Found Words/Written Words – Rally to Restore Sanity

Let me preface this post by stating (reminding? I may have said this previously) that I am still forming my own political opinions.  Currently I would say that on most issues I “lean left”, but save for a few issues, I don’t firmly hold a stance on anything yet.  I can be convinced through discussion on some things, and convinced I’m correct where I stand through discussion as well.

I had an interesting discussion with a friend yesterday on Jon Stewart, after much thought, he was right and I was wrong on the point I was arguing, what I realized later though is that I was arguing the wrong issue.  It was spurred by Jon Stewart’s “Rally to Restore Sanity”.  Fresh after watching his closing speech, I had completely forgotten that Stewart is pretty consistent in his left wing views on politics.  Which is why I found his ‘rally’ so compelling. The event wasn’t political in the sense of getting people to change their opinion, it was literally a rally to remind people that it’s okay to be a “moderate” in the sense that most of us have some views that would place us to the right, and other views to the left.

There are several quotes from it that I found poignant, the following are the ones that hit home with me personally.

In reference to the “rally” itself:  “The impact is a broader cultural one, impacting ideas of what it means to be political,” he says. “It doesn’t have to mean you have to be liberal or conservative. It means you can be engaged in what is happening around you.” – Ethan Thompson; Associate Professor of Media and Culture Studies at Texas A & M University-Corpus Christi

“It was calming to see so many people who were at the rally because they want to see less anger, vitriol and nastiness in politics.  People can disagree without being nasty” – retired diplomat Michael Ceurvorst

A few lines from what I thought was one of the most compelling speeches in the few years I’ve gained an interest in politics, given by Jon Stewart himself during his closing remarks:

“I can’t control what people think this was.  I can only tell you my intentions.   This was not a rally to ridicule people of faith or people of activism or to look down our noses at the heartland or passionate argument or to suggest that times are not difficult and that we have nothing to fear.  They are and we do.  But we live now in hard times, not end times.  And we can have animus and not be enemies.”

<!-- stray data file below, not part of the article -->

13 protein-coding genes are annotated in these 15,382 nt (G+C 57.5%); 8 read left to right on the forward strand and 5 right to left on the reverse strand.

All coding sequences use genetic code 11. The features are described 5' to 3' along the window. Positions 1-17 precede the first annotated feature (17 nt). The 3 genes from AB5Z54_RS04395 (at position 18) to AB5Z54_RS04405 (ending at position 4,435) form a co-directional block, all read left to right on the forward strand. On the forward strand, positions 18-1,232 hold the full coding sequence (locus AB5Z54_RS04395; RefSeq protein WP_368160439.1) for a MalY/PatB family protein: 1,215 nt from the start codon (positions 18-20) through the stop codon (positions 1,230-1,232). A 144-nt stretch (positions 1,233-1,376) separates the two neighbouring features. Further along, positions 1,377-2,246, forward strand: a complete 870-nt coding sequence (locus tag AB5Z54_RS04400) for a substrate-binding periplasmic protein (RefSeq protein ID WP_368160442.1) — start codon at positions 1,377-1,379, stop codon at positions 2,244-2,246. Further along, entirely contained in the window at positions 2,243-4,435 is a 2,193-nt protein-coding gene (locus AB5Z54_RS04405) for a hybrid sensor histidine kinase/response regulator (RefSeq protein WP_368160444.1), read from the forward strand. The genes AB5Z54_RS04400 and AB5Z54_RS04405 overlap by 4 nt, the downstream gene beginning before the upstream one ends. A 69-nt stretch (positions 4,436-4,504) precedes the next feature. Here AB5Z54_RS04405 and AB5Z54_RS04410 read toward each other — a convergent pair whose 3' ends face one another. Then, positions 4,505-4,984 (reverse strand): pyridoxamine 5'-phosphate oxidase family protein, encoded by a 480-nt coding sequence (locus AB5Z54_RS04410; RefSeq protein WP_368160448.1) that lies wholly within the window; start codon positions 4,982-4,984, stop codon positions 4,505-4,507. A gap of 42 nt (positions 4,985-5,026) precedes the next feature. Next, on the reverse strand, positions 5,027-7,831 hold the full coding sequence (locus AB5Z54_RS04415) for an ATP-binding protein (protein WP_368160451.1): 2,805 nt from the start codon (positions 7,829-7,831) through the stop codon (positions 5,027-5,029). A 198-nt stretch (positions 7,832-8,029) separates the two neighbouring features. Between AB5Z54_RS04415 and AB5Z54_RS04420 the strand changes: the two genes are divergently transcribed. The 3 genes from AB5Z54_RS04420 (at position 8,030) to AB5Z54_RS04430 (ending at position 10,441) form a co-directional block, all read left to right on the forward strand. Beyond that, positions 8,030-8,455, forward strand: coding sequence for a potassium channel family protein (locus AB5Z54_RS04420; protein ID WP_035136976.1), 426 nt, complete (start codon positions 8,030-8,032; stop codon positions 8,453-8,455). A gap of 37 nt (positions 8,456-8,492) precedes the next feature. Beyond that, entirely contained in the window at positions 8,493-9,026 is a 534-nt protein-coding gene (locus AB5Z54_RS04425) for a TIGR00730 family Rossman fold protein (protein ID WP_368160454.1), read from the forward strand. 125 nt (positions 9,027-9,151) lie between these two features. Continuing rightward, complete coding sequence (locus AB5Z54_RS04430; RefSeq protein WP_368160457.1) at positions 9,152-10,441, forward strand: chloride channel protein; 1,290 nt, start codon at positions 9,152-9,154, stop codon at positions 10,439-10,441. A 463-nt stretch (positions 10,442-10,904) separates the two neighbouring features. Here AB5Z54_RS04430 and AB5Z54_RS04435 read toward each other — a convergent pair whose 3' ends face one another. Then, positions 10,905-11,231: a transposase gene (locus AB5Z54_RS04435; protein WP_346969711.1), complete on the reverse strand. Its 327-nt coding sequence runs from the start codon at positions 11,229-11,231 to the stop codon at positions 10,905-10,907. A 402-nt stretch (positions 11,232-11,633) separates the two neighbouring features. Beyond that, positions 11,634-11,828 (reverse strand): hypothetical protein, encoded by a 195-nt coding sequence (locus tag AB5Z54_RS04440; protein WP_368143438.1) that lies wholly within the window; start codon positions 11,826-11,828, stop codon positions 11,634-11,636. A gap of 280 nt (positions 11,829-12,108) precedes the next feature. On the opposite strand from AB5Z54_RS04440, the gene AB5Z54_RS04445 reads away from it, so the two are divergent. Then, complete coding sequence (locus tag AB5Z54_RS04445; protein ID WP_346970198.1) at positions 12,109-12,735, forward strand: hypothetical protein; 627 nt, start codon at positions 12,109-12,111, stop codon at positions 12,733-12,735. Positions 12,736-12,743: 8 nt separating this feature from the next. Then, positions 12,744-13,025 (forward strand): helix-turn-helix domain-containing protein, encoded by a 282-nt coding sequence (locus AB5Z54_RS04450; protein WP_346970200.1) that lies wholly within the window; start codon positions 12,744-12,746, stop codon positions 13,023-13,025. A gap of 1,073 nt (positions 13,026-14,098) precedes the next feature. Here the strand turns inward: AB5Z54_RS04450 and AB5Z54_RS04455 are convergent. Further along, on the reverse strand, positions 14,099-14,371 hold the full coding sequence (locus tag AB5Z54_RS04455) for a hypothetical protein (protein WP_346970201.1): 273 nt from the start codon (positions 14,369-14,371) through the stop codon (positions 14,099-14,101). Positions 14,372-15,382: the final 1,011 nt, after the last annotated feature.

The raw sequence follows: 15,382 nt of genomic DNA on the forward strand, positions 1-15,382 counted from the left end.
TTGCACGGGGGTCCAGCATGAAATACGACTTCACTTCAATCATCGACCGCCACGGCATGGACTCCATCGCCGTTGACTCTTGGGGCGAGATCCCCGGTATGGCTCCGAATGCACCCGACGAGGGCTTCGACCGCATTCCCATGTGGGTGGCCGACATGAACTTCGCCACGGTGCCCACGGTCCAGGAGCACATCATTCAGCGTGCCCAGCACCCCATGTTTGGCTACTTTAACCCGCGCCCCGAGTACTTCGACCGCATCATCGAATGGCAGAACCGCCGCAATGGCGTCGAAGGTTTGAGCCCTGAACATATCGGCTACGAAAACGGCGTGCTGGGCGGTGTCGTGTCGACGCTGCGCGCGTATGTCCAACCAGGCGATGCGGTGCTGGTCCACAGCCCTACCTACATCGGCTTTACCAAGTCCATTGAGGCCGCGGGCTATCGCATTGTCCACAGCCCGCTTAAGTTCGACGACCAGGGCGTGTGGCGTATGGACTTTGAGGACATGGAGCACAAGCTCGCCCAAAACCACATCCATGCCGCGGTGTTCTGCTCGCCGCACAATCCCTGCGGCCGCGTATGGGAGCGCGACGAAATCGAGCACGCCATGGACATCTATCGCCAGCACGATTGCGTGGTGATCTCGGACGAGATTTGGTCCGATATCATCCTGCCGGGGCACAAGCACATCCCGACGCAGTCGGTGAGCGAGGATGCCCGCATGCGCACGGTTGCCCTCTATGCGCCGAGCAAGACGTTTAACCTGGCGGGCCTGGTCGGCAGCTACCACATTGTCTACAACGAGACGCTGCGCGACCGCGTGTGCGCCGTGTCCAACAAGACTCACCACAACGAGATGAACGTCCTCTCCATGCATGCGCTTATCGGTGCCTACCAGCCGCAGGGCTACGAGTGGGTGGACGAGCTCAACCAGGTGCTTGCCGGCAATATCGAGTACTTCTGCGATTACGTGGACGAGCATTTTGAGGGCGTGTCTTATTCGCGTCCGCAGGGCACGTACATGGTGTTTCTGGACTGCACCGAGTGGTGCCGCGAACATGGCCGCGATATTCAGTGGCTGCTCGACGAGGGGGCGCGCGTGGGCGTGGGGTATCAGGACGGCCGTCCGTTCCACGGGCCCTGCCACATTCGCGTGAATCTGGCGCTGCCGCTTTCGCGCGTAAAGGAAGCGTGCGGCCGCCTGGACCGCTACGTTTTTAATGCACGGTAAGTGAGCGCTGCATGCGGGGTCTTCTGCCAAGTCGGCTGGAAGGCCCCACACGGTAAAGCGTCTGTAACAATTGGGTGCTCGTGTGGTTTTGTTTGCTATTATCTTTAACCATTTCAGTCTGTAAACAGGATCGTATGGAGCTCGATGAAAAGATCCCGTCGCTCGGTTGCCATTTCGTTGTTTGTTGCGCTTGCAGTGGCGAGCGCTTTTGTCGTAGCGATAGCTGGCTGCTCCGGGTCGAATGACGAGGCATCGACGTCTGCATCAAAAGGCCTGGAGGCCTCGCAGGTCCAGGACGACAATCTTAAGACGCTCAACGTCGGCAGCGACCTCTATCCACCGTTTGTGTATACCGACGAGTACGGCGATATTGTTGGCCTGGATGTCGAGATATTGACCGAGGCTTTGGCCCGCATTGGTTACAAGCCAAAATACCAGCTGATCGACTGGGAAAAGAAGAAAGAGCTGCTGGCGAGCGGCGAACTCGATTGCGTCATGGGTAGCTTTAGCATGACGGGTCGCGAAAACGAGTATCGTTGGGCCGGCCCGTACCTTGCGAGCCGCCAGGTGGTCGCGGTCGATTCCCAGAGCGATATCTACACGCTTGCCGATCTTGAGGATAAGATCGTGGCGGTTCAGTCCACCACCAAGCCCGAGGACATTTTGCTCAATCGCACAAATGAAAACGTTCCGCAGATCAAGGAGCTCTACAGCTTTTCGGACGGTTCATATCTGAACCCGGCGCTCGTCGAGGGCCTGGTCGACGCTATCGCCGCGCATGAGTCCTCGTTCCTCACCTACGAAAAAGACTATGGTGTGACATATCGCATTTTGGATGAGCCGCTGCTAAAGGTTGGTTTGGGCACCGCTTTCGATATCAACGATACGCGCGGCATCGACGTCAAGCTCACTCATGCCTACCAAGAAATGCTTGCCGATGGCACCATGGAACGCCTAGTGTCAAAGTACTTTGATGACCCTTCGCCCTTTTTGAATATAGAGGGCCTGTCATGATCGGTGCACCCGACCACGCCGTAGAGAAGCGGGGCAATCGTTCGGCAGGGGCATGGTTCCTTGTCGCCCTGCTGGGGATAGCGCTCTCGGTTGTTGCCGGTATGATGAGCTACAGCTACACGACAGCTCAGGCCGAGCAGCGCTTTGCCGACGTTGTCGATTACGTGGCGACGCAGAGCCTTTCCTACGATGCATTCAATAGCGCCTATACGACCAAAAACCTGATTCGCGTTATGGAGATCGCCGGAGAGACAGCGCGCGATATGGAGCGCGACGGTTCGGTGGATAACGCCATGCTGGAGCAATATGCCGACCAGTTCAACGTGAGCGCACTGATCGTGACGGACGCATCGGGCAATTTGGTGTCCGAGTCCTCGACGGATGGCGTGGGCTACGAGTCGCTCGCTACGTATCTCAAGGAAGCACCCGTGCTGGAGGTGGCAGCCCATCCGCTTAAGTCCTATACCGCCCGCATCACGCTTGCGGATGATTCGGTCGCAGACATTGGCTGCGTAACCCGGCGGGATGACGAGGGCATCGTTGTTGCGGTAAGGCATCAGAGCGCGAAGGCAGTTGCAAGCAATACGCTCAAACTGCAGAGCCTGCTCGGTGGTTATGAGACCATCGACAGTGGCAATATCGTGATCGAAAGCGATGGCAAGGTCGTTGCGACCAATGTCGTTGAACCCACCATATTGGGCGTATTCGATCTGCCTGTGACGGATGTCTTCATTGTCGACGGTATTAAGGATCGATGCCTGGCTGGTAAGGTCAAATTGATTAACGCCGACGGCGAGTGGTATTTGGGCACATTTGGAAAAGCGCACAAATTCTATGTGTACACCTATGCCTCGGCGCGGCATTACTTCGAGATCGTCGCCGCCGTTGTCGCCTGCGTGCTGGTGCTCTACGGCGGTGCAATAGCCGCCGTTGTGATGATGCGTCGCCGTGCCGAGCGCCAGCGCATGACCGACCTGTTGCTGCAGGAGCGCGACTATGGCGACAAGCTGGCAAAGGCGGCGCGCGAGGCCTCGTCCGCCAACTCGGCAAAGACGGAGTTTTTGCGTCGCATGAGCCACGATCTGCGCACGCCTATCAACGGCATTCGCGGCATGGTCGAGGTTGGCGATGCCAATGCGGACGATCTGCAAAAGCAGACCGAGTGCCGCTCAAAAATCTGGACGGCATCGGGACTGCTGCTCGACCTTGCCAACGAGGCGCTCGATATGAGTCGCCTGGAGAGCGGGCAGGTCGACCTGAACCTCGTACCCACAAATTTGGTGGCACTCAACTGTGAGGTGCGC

“The country’s 24 hour political pundit perpetual panic conflictinator did not cause our problems but its existence makes solving them that much harder.”

“If we amplify everything we hear nothing.  There are terrorists and racists and Stalinists and theocrats but those are titles that must be earned.  You must have the resume.  Not being able to distinguish between real racists and Tea Partiers or real bigots and Juan Williams and Rick Sanchez is an insult, not only to those people but to the racists themselves who have put in the exhausting effort it takes to hate

Find the full text of his speech here.

His charisma is undeniable, and it’s easy to forget that he is a comedian.  There has already been backlash from people that argue that he takes a “holier than thou” approach when opportune time presents itself, then defends himself by arguing “I’m just an entertainer”.  My thinking is simply this: can he not be a funny guy who also makes sound, rational points, and you can agree on certain things yet come to different conclusions?  That was the message I took from his event.  Debate is good, disagreement is good. A lot of really good things have come from people disagreeing, debating, (civil rights, a woman’s right to vote, gays in the military, to name a few).  Certainly some of those things came with violent, drastic measures.  But it would be a stretch to argue that the United States is not a better country because these things happened.

This rally was brought together by a guy who, after being reminded by a smarter person than I, is a very famous Democrat.  He could have very easily used his influence, which brought over 200,000 people to Washington DC to hear him speak, to preach his views and try to change people’s minds.  Instead he used it as an opportunity to ask people to stop, take a breath, and think.  Ultimately everyone wants what’s best for the country; we all just have varying ideas as to what is actually “best”.  We will NEVER completely agree, and I don’t think we should.  But Democrats calling Republicans “racist homophobes”, and Republicans saying that Democrats are “Marxists” is counterproductive.

Personally I’m interested to see how the “pundits” respond this week, from both parties.  Somehow the message will get lost I’m sure.  But maybe if nothing else it will make more people pay attention to the issues themselves, and not the spin.

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